NSW Police Commissioner Mick Fuller has conceded armed officers at the 2014 Sydney siege should have been sent in earlier to rescue the hostages and not waited until Tori Johnson was shot and killed.
The stunning concession came after an 18-month inquest into the siege.
Coroner Michael Barnes has announced the findings from the long inquest, saying police waited too long to go into the cafe at 2:03am.
“We certainly should have gone in earlier,” Commissioner Fuller told Four Corners.
“We need to have gone in at a time when there was some sense of control, rather than us going in having no idea where he possibly was, no idea where the other hostages were — it would’ve been one of the most dangerous times to go in.”
During the siege inquest, some police commanders defended the decision not to enter the Lindt Cafe when the situation inside deteriorated, especially as gunman Man Haron Monis had repeatedly claimed he had a bomb in his backpack.
Just after 2:00am, Tori Johnson was forced to his knees by hostage-taker Man Haron Monis, who fired his sawn-off shotgun over Mr Johnson’s head.
Commissioner Fuller said police should have gone in after the first shot: “The answer for that is a very difficult one for me, other than we got that wrong.”
“There’s an expectation from the community, and I think it’s a fair one, that we will show force in those situations in future,” he said.
“The challenge in that of course is that that doesn’t guarantee there won’t be a loss of life.”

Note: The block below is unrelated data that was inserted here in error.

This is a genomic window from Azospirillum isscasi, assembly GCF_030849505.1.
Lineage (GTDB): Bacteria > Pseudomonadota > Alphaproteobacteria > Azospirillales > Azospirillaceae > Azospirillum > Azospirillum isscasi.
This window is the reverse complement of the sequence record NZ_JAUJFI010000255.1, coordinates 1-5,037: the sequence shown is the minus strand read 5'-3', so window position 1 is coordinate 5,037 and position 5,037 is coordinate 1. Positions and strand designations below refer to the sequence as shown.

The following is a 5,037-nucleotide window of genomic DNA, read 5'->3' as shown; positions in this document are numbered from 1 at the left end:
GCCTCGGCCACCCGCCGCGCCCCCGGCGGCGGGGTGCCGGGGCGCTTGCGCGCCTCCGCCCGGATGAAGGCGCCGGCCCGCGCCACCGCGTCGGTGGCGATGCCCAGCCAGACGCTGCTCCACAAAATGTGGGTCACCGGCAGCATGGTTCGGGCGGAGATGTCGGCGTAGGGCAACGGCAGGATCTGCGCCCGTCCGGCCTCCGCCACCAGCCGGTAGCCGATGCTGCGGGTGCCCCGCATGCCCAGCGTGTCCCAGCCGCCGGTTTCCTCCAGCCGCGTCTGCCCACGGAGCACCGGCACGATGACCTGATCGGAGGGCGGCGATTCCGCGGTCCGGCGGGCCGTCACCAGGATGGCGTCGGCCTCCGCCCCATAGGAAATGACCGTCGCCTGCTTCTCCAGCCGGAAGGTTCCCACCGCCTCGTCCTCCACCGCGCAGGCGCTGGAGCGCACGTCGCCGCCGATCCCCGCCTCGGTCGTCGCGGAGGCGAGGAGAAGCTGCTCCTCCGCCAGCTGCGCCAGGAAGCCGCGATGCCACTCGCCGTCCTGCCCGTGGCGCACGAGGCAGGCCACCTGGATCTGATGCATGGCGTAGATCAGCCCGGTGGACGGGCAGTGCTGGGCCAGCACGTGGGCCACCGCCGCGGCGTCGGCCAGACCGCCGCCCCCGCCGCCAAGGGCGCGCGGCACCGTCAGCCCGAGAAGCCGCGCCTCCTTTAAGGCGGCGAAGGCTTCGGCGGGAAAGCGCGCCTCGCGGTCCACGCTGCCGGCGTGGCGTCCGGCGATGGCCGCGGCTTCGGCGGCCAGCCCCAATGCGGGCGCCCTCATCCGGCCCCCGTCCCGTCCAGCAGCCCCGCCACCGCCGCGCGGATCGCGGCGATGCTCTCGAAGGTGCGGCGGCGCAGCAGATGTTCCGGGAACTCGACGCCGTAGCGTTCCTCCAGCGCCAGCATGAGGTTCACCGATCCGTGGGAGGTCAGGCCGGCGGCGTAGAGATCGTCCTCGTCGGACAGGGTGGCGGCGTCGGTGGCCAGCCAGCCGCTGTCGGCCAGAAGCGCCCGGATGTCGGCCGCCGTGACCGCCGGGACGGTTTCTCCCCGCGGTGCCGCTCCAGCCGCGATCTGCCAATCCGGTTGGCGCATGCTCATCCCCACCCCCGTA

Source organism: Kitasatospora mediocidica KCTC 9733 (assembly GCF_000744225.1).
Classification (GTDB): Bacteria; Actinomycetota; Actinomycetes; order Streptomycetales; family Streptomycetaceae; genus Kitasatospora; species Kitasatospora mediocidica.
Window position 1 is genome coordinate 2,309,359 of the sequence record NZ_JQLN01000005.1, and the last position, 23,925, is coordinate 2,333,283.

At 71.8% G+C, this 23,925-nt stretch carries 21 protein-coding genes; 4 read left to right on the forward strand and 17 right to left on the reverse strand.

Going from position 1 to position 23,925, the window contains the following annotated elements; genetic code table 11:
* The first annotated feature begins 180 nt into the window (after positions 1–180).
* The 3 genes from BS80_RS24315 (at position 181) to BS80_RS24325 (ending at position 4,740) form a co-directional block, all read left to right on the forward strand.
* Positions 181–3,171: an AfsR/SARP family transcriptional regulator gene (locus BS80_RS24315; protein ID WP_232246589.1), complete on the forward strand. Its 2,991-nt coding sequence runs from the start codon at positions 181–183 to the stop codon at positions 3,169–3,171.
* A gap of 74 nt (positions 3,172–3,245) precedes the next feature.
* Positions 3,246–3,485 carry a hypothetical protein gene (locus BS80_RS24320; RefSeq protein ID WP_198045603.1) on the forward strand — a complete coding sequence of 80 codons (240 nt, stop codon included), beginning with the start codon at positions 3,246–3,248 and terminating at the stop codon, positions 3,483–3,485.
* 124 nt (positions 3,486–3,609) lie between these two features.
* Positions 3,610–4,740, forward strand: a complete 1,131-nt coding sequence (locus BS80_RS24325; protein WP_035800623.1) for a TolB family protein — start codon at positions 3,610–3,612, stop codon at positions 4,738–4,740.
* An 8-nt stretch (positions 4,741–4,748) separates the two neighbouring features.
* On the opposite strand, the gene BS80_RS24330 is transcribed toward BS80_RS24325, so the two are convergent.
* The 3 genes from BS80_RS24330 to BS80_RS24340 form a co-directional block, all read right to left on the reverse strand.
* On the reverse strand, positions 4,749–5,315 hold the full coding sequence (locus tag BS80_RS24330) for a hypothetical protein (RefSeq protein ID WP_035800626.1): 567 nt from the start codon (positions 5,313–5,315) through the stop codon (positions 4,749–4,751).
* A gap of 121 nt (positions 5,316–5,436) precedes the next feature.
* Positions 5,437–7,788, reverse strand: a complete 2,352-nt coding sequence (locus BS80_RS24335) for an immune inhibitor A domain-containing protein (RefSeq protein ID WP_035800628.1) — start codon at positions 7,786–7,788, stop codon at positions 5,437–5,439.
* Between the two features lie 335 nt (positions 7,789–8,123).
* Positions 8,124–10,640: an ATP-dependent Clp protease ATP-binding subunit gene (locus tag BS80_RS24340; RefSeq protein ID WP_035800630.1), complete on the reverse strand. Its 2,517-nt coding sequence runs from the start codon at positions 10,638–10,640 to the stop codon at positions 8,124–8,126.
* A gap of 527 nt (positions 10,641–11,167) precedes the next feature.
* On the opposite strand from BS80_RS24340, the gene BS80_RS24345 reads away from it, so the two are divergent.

The commander of the tactical unit on the day of the siege was pushing his superiors for approval of a pre-emptive plan to rescue the hostages.
It was refused.
Mark Jenkins was the overall police commander at the end of the siege.
He told the inquest: “At that stage we thought that it was highly likely that this person was wearing an IED on their back, so any plan to make a forced entry into the cafe, whether it be an emergency action plan or a deliberate action plan, we thought it was highly likely to result in some loss of life. That’s why we pursued a contain and negotiate strategy.”
The forward commander in charge in the final minutes of the siege also said he did not order an emergency action to send in police for fear of a bomb.
“I was sending those police into die. I fully expected that bomb to go off at that time. I was going to lose all the tactical police … I was going to lose all of the hostages,” he told the inquest.
Monis shot and killed Mr Johnson at 2:13am.